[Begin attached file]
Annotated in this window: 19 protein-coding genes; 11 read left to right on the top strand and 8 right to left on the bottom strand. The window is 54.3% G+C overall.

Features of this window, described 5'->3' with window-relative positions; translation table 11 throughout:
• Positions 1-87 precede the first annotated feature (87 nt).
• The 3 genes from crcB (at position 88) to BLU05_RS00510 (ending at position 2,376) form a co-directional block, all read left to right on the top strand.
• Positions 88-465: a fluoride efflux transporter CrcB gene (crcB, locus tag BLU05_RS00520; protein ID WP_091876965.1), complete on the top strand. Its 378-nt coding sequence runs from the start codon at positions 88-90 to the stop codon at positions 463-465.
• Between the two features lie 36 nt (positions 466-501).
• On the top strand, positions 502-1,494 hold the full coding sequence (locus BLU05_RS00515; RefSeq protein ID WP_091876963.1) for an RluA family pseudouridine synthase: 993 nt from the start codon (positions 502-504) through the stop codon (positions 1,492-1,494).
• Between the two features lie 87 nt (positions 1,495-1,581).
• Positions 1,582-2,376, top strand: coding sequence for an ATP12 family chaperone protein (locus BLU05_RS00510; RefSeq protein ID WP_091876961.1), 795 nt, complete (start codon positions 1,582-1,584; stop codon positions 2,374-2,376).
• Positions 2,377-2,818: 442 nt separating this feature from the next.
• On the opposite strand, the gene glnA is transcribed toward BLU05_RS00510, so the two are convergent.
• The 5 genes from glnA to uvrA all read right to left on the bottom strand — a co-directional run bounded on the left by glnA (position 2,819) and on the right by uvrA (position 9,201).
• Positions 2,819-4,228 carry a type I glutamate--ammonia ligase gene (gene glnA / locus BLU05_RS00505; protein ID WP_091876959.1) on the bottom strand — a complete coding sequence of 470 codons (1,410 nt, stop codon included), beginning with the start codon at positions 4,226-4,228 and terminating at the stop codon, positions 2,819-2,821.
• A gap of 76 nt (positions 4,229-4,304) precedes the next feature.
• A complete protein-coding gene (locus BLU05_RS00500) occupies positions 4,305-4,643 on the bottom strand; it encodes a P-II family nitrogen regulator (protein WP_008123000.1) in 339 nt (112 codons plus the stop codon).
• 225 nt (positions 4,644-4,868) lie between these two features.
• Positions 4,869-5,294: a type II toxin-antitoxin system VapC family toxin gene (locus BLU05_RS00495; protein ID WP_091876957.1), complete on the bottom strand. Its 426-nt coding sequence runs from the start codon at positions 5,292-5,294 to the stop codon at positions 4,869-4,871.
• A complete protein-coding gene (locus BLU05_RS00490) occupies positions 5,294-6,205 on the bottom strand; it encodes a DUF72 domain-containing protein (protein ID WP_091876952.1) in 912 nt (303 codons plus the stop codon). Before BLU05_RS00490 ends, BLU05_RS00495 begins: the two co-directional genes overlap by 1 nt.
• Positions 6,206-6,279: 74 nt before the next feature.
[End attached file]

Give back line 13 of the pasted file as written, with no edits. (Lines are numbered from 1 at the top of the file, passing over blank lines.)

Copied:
• Positions 2,819-4,228 carry a type I glutamate--ammonia ligase gene (gene glnA / locus BLU05_RS00505; protein ID WP_091876959.1) on the bottom strand — a complete coding sequence of 470 codons (1,410 nt, stop codon included), beginning with the start codon at positions 4,226-4,228 and terminating at the stop codon, positions 2,819-2,821.